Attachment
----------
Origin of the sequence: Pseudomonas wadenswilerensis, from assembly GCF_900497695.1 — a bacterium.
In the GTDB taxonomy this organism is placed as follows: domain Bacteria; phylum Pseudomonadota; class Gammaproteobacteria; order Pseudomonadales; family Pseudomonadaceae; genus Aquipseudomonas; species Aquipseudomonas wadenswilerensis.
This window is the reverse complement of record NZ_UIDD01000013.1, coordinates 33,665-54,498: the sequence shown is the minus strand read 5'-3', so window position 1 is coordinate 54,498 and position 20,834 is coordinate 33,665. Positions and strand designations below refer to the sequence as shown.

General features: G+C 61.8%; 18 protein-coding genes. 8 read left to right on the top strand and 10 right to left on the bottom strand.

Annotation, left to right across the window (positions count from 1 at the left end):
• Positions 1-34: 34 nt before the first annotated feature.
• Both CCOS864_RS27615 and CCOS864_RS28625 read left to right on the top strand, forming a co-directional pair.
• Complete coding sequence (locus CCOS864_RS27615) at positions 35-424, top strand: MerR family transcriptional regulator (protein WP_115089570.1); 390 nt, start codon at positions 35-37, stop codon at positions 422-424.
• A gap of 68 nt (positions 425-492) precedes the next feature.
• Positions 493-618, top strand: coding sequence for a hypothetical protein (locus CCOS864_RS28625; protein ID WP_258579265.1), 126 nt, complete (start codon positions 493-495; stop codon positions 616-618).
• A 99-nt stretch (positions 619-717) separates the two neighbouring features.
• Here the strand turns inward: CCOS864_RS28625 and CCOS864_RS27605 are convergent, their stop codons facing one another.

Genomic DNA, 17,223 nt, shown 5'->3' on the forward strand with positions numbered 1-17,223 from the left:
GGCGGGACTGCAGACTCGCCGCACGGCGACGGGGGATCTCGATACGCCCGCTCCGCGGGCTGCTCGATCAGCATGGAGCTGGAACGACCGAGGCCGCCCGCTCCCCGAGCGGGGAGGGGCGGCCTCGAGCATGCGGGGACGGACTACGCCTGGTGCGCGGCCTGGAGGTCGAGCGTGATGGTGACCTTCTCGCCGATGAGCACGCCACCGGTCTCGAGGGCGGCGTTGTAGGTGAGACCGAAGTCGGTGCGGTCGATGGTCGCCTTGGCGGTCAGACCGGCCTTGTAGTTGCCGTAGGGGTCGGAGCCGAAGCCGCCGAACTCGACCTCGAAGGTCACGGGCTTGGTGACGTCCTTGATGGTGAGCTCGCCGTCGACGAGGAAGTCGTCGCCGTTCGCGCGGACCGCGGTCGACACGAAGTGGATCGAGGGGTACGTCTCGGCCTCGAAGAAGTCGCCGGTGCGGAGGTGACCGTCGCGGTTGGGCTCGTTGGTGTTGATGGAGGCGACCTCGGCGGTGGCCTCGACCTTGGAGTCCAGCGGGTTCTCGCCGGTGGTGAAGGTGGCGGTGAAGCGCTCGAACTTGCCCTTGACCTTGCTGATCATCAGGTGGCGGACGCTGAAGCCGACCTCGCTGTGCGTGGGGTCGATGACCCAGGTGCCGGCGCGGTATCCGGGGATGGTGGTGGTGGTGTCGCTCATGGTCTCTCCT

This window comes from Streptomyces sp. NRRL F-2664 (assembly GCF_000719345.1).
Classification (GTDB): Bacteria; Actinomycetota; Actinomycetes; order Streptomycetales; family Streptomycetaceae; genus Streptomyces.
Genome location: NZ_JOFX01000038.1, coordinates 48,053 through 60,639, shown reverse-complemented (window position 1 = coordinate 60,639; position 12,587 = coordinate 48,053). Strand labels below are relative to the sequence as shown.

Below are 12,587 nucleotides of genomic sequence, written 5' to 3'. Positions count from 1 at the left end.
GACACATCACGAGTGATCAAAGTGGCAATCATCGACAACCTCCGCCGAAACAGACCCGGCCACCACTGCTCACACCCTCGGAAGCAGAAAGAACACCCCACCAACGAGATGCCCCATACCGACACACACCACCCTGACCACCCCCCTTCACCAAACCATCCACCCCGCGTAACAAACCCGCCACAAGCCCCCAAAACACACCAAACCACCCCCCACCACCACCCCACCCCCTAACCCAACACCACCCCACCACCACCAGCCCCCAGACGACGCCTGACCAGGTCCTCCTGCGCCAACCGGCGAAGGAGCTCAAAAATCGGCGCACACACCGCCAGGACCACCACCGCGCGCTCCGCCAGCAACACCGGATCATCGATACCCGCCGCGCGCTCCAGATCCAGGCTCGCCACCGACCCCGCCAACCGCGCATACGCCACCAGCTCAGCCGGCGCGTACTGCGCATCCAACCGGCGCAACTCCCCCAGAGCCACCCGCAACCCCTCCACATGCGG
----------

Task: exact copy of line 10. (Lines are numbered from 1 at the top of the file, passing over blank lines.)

• Positions 493-618, top strand: coding sequence for a hypothetical protein (locus CCOS864_RS28625; protein ID WP_258579265.1), 126 nt, complete (start codon positions 493-495; stop codon positions 616-618).